A string of presentations and poster sessions during this week’s Heart Rhythm conference pitted device makers against each other in the battle for battery superiority.
Researchers looked at manufacturer estimates and actual rates of failure, probing devices from Medtronic (NYSE:MDT), Boston Scientific (NYSE:BSX), St. Jude Medical (NYSE:STJ) and Biotronik, finding ultimately that the name on the label is the most telling indicator of an implant’s longevity.
Ultimately, each company managed to land some blows against its rivals in this year’s battery wars. No single company endured as the longest-lasting device maker across all types of cardiac rhythm implants, but Medtronic may have taken some of the toughest punches.
One independent study from the Danish ICD registry, which MassDevice.com reported on earlier this week, found that Medtronic CRT-Ds were the 1st to fail when pitted against rival devices.
Another report presented yesterday by noted cardiologist Dr. Robert Hauser of the Minneapolis Heart Institute similarly found earlier battery depletion times for Medtronic CRT-Ds, but noted that the company’s single-chamber ICDs outlasted rival Boston Scientific’s and St. Jude’s.
In the MHI study, each device maker bested its rivals for a single implant type, with Medtronic’s single-chamber ICDs showing a statistically significant boost, Boston Scientific winning the CRT-D category and St. Jude landing 1st place in dual-chamber ICDs.
Medtronic’s single-chamber ICD lasted an average of 7.8 years (+/-1.7), Boston Scientific’s lasted 6.9 years (+/-1.5) and St. Jude’s lasted 6.6 years (+/-1.9). In dual-chamber ICDs, Medtronic’s lasted an average of 6.1 years (+/-1.3), Boston Scientific’s lasted 6.2 years (+/-1.2) and St. Jude’s lasted 6.7 years (+/-1.6). In CRT-Ds, Medtronic’s lasted an average of 4.3 years (+/-1.2), Boston Scientific’s lasted 5.4 years (+/-1.0) and St. Jude’s lasted 4.9 years (+/-1.1).
Hauser added that battery life in all implanted devices had improved significantly from 2009 to 2014, with single-chamber ICDs up to nearly 90 months on average, compared with about 60 in 2009, dual-chambers up to more than 70 months from around 50 months, and CRT-Ds up to more than 50 months from about 40.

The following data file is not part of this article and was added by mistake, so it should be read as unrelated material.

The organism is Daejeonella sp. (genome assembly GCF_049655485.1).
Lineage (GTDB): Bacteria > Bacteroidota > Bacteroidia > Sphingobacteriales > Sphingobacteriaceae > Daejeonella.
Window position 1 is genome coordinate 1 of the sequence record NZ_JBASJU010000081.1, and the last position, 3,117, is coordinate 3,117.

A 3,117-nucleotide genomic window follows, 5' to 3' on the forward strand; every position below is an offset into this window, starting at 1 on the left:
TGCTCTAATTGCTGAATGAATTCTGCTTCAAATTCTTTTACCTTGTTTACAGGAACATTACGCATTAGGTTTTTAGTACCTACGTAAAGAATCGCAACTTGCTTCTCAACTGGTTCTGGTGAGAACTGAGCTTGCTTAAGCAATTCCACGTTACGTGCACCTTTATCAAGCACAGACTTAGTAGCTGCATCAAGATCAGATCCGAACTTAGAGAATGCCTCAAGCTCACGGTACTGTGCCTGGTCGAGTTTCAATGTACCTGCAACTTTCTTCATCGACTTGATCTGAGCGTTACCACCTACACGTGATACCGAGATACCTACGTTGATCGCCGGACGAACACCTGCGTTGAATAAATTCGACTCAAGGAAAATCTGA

Device longevity has played a small part on hospital purchasing habits, but it’s poised to become more important, according to Hauser, a veteran of the MHI and well-known patient safety advocate.
"In general we have not rewarded battery longevity in quite the same way that we should," he said. "Perhaps going forward, as we exit the fee for service environment and we get more into capitated contracts where we’re responsible to the patient for a long period of time, battery longevity will be weighed more heavily in selecting devices."
Implant battery life is an important consideration for both physicians and their patients, as device replacement procedures may put patients at risk of infection, bleeding and damage to the implanted leads that connect the pulse generator to the heart. However, some patients may opt for devices with shorter lifespans if the implants themselves are smaller and less noticeable under the skin, Ohio cardiologist Dr. Harish Manyam told us.
Manyam examined manufacturers’ estimates of the longevity of their CRT-ICD batteries, comparing their advisories against patient outcomes. The study concluded that St. Jude Medical was most often on target with its longevity estimates, where Medtronic generally under-estimated the longevity of its devices and Boston Scientific over-estimated.
All of the studies had important limitations, including a lack of information on the devices’ activity during its life. Device settings and frequency of therapy delivered may have an impact on longevity, but many of the registries used to capture longevity data rarely capture that information.
Battery-wars have been a staple of the cardiac rhythm implant market for years. Last year’s Heart Rhythm conference also featured battery data from Boston Scientific, claiming its single-chamber ICDs, dual-chamber ICDs and CRT-Ds last an average of 13.2, 11.5 and 9.2 years, respectively. In May 2013 Boston Scientific publicly flogged its rivals over device longevity, calling out Medtronic’s claims that its Viva portfolio of cardiac resynchronization defibrillators, which had just recently won FDA clearance, came with an 11-year battery life.
Boston Scientific has something of a reputation for its CRM battery life, having won European Union and FDA approval to market several of its implants as featuring longevity of up to 10 years. In 2012 group purchasing organization Novation highlighted the company’s efforts to boost battery life as a must for all implantable device makers.